Economist Steven Horwitz writes in USA Today about President Trump's proposal to reduce legal opioid prescriptions by one third. Such a drastic reduction would inevitably harm people like Horwitz, who relates his experience with excruciating back pain and how opioids were essential to relieving his agony and helping his body heal:
People who wish to drastically limit access to opioids need to know the reality of this kind of pain. Getting out of bed took 10 minutes or more because even one small wrong movement while getting to a sitting position would cause severe back spasms, making me shudder with pain. Walking around my house required balancing myself on walls and door frames.
The pain from sitting down and standing up from the toilet required that I use a chair to hold my weight like one would use a walker. I had visions of being found in the bathroom, stuck on the toilet or even unable to get up off of the floor. Every little twist and turn of my body risked those spasms and shuddering.
Eventually I realized my mistake and got a prescription for opioids. The quality of my life quickly and dramatically improved, as within two or three days, the pain was reduced substantially and my mobility and mood were significantly better. I could walk comfortably and hug my kids again.
It’s important to understand that this kind of debilitating pain not only causes unnecessary suffering, it prevents patients from healing. It takes every bit of energy you have to fight it, and your body has little to nothing left to use to heal. Some medical professionals call pain “the fifth vital sign” because of the way in which it matters for a patient’s health. Opioids enabled me to relax, to sleep and to heal.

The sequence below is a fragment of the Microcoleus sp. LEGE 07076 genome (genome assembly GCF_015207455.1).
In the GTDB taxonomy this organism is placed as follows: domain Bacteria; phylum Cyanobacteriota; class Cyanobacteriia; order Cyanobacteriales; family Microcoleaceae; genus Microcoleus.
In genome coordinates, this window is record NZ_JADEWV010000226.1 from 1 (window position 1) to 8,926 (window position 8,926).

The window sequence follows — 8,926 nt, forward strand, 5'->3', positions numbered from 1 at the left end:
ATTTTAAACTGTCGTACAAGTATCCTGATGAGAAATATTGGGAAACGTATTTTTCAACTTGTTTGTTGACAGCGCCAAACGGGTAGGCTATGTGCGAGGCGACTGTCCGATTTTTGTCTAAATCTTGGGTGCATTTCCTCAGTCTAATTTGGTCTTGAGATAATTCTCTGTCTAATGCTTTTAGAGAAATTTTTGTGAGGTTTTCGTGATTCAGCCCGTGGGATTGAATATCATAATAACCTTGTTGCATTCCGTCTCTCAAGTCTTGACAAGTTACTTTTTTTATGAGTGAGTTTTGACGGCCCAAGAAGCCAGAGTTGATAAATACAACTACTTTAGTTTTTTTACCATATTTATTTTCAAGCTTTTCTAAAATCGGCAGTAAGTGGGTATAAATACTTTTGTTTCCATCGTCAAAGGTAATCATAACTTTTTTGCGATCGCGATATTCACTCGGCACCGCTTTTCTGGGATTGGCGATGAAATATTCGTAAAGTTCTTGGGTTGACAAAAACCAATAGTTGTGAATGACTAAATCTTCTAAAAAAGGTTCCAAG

I too am one of the people Trump's policy might harm.
I suffer from episodic back pain. Everything Horwitz describes I have experienced. If anything, I would say he understates the agony. In my experience, the pain can be more like torture—as if someone were deliberately trying to inflict as much pain as possible, for the purpose of breaking me emotionally and leaving me trembling in fear of its return.
Like Horwitz, I did not want to treat my back pain with opioids. I had previously used them to recover from knee surgery and I disliked the experience so much that after my second knee surgery, I refused them. Like Horwitz, I feared addiction. So I tried stretching. I tried physical therapy. I tried non-prescription analgesics.
Nothing worked until I broke down—until the pain broke me—and I tried opioids. They worked. They eliminated my pain and, as Horwitz says, that allowed me to heal. My pain could come back at any time, and so I too could be one of the people Trump's policy would leave to suffer in excruciating pain.
People who have never experienced back pain have no business making opioid policy.